Stranded staff | What to do when employees can’t work due to flight cancellations

Written by Angela Carter on 7 June 2022

Owing to a combination of staffing shortages, air traffic control restrictions and a resurgence in demand, thousands of Brits are falling victim to flight cancellation chaos.

305 flights departing the UK were grounded over the Jubilee weekend and a further 189 international flights into the UK were also cancelled, with the majority from the Netherlands, Spain and the Canary Islands, France and Germany.

Unsurprisingly, the situation is proving incredibly frustrating for holidaymakers. Some have been left crushed by last-minute cancellations, while others have found themselves “abandoned” at airports across Europe.

At the same time, the disruption is also having a knock-on effect on employers. Between requests to reschedule annual leave and employees who are stuck abroad with no means of working, businesses will be feeling the strain.

If you’ve never encountered this sort of situation before, you may be unfamiliar with your company’s policy in regard to these scenarios and unsure what your options are if staff aren’t able to show up for work.

Here’s what you need to know from an employment law perspective.

Do I need to pay staff if they are stuck abroad?

Legally speaking, if employees are unable to work, they won’t be entitled to be paid. Some contracts may state that the employee will be paid if they are unable to attend work due to circumstances outside of their control – but this would be rare.

Employers therefore have a few options. First, if both parties agree, and assuming the employee hasn’t exhausted their holiday entitlement for the year, time off due to cancelled flights could be taken as annual leave. While not ideal, this would at least mean that the employee is paid for the time they are delayed.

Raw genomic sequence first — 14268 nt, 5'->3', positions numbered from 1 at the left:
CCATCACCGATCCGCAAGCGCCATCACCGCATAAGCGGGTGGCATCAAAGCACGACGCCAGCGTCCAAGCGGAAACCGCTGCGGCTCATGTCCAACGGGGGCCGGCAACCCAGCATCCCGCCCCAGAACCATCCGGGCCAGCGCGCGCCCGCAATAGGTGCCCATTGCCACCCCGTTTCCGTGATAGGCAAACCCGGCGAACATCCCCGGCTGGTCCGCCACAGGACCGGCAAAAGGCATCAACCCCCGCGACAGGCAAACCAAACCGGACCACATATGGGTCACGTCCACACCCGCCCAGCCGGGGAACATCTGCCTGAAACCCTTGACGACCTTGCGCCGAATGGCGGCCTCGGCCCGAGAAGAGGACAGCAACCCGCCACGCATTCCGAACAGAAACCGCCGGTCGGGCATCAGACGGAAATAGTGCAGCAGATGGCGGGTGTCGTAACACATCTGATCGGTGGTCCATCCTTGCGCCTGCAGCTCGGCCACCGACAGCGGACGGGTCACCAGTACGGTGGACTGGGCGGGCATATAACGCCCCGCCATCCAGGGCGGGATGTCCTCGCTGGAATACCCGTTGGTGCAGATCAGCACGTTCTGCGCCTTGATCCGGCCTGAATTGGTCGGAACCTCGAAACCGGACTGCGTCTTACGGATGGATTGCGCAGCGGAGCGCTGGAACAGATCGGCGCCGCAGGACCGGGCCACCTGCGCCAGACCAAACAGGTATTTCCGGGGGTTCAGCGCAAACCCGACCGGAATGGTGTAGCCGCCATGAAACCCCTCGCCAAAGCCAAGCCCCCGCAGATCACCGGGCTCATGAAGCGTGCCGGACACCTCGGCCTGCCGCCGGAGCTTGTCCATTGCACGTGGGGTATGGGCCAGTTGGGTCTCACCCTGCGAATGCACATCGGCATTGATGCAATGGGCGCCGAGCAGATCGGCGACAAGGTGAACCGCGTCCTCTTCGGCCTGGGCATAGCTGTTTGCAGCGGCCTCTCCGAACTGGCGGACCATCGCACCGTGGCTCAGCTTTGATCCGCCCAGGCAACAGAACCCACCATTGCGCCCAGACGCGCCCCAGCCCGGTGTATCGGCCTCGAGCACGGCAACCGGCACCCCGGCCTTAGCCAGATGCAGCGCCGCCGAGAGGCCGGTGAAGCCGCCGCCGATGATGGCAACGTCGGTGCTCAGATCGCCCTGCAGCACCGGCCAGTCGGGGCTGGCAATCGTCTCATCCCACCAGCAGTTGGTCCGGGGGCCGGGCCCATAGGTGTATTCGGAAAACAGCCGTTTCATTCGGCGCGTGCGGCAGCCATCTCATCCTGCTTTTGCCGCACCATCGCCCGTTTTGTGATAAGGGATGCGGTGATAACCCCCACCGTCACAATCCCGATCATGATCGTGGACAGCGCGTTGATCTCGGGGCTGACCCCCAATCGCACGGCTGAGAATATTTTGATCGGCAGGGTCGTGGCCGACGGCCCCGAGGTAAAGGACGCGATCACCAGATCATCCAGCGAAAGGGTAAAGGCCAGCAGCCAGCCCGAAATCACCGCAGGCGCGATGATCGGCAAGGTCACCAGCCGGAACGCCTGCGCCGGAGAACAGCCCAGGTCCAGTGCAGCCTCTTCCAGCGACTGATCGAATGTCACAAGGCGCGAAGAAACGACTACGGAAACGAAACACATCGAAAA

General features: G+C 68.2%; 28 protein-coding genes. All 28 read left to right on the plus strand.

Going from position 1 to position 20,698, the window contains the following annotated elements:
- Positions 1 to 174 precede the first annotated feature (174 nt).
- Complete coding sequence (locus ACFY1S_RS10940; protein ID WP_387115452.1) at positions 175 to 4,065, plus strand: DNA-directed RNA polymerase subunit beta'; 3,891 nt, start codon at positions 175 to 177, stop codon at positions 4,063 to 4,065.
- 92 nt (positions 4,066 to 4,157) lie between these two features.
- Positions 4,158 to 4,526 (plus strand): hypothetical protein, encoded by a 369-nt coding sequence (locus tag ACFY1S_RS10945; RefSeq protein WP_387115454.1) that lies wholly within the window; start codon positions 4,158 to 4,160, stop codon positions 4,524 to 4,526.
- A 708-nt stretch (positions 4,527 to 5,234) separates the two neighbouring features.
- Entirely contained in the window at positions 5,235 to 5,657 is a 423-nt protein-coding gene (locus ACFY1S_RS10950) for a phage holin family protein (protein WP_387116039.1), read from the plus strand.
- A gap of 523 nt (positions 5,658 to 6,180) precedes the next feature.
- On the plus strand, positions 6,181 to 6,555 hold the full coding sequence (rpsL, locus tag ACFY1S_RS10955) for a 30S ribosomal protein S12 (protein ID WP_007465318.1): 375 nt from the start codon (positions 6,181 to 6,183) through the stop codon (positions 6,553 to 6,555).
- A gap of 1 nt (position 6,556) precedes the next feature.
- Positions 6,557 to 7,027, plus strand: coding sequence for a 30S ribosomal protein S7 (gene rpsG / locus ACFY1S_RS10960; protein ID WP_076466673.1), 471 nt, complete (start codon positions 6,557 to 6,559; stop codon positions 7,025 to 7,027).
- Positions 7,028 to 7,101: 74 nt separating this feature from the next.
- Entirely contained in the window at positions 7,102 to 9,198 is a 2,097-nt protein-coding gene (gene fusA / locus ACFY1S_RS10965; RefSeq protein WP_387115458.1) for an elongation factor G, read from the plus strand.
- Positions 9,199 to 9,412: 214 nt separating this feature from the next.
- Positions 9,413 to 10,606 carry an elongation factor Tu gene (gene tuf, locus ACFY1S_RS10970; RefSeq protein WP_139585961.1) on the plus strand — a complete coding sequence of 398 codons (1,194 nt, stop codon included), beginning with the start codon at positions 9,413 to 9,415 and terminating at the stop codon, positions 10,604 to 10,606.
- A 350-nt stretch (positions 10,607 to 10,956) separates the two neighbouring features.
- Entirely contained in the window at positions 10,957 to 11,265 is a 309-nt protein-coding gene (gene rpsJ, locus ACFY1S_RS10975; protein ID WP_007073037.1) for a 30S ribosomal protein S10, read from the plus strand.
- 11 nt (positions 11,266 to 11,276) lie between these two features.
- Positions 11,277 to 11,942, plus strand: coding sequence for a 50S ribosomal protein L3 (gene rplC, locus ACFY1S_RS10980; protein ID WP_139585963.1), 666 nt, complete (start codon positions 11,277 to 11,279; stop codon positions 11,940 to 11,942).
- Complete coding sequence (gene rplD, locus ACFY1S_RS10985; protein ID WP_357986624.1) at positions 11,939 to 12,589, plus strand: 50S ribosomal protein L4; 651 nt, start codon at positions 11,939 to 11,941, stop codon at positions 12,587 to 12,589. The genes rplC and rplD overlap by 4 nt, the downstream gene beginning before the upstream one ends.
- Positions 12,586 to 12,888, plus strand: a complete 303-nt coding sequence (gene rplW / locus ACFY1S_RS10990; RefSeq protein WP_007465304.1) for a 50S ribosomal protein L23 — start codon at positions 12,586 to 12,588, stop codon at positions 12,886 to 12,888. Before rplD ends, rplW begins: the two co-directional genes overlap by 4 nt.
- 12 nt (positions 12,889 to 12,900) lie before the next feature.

Fortunately, as leave years typically start in January or April, most employees should have holiday left to take. If they don’t, or they don’t want to dip into their holiday allowance, then the second option would be to treat the absence as unpaid leave. 

It’s important to note that employees have no legal right to unpaid leave, so while they can request it to avoid taking holiday, this will be additional time off which you might not want to agree to or support given it is essentially unproductive time.

Don’t forget, employers can compel employees to take holidays providing that they give them double the amount of notice as the amount of leave they want the employee to take – four days’ notice to take two days’ leave, for instance. This is unlikely to be much use if the employee’s flight is delayed by just a couple of days, but it’s worth bearing in mind.

The third possible solution is for the employee to work remotely from abroad while they wait for a flight home. Of course, this would rely on them having the equipment to work productively, and this would be for the employer to determine.

Beyond these options, you might also want to check your leave policy to see whether there are any other provisions for taking time off, such as time off in lieu.

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Can we ask employees to make alternative travel arrangements?

Your first reaction might be to find other ways for the employee to get home, particularly if they are facing significant delays or there are genuinely pressing business reasons why you need them back in work sharpish.

The question is, to what extent would it be reasonable for an employer to expect staff to make alternative arrangements to get back to work sooner? Unfortunately, there’s no definitive legal answer, and what’s reasonable would be fact-specific, though it would be worth at least mulling over the potential options with the employee to see if a solution can be found.

In some cases, there could be a relatively straightforward alternative – for example, the business could offer to fly the employee back into a different airport, or the employee could travel back by Eurostar and attempt to claim additional costs back from their insurer.

What if they are travelling for work – should we take a different approach?

While most of those stranded abroad will have been part of the holiday rush, some will have been travelling for work. Should companies adopt a different position if the employee is attempting to return from a work trip as opposed to a family vacation?